("Move" may mean more things, and very interesting ones: we may sort a list or a sublist [alphabetically or in some other ways], shuffle/unsort it in a random way, prioritize it [with human criteria], basket-sort it [also with human criteria], flatten it [creating "fences" where there were "categories"], categorise it [using "fences" as "categories"], and maybe some other options. What we do with a sublist [usually] won't affect deeper descendents.)Files:
When we read a file from disk, we may use it to replace the outline that's currently in memory, or insert it as the older brother, as the younger brother, or as a son of the current node.
(If the file is a plain text file, without the structure of an outline file, we may try and "swallow" it and then reformat it "by hand" to convert it into an outline.)Save file:
We may save to disk the whole of the outline currently in memory, or just a selection. We must give the name of the file we want to create.
If we have selected a group of nodes (a sublist), then we have to give some text to act as "root node", because there can only be one "root node" for each outline.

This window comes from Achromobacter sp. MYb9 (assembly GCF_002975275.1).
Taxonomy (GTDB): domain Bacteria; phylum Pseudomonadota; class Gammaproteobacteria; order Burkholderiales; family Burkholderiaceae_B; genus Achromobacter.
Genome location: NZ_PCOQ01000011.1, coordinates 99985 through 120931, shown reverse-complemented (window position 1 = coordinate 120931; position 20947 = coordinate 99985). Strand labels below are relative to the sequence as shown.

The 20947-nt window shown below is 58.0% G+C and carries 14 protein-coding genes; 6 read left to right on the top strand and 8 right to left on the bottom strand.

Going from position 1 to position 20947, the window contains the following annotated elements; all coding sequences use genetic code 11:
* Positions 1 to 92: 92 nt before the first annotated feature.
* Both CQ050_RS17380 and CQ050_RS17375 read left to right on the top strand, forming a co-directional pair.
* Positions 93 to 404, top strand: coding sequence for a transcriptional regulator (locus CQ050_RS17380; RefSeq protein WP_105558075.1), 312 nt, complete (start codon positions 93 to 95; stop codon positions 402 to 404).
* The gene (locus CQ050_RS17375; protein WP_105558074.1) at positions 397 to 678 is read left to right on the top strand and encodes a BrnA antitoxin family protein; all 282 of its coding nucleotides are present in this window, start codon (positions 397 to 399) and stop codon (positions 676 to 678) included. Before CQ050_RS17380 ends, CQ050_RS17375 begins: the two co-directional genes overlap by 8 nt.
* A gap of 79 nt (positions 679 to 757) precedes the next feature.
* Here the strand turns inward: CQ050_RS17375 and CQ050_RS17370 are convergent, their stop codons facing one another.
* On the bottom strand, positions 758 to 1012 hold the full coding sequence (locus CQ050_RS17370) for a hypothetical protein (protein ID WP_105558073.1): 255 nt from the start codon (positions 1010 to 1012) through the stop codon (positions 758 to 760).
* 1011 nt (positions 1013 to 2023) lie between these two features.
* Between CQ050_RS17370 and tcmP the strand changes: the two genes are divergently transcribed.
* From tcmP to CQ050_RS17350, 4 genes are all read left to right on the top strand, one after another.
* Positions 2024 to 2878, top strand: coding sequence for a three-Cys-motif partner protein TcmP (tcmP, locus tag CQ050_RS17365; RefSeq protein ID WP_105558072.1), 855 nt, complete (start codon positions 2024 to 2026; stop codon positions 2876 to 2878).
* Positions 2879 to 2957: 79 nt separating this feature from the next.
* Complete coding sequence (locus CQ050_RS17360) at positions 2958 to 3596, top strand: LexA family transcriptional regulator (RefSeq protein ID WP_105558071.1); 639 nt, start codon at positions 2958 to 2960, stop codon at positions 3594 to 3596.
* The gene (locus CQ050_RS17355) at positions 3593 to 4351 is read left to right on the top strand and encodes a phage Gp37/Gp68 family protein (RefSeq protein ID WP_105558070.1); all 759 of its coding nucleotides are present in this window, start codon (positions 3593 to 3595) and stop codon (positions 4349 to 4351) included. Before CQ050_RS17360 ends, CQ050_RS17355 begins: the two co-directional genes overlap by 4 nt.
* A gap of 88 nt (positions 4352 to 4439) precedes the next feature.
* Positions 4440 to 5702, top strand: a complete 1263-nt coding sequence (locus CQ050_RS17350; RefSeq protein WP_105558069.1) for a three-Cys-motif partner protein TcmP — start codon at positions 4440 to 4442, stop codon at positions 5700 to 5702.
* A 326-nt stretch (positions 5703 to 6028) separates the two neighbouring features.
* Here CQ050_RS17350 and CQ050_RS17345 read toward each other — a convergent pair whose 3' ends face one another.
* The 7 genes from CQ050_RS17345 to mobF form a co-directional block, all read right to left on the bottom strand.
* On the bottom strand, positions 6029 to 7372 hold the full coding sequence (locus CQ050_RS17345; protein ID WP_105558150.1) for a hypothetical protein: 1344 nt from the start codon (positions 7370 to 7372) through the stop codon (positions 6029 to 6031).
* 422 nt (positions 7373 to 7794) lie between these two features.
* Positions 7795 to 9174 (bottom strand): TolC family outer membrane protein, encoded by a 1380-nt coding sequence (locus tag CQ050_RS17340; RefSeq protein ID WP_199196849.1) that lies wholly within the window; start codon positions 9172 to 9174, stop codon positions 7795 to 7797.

To make things simple, I think maybe we should pseudo-print to a file in disk. This file can then be imported to a text processor, print it, etc.
There might be a few formats: with and without numbers (before each node, different for each level), indentation, page size, line size, etc..
If the destination file exists already, we may choose to replace it or add the new text to the old file.
(A feature similar to printing and saving is to write the outline in some of the other possible formats: XML, nested lists, or whatever. We could also export to HTML, Mind Maps, and other formats.)System:
Shell: we may get out to the system shell for many purposes.
Quit: eventually, we'll have to do this, won't we? :-)
"Expanded" features:These features wouldn't be implemented in the basic SOLE, but are very interesting.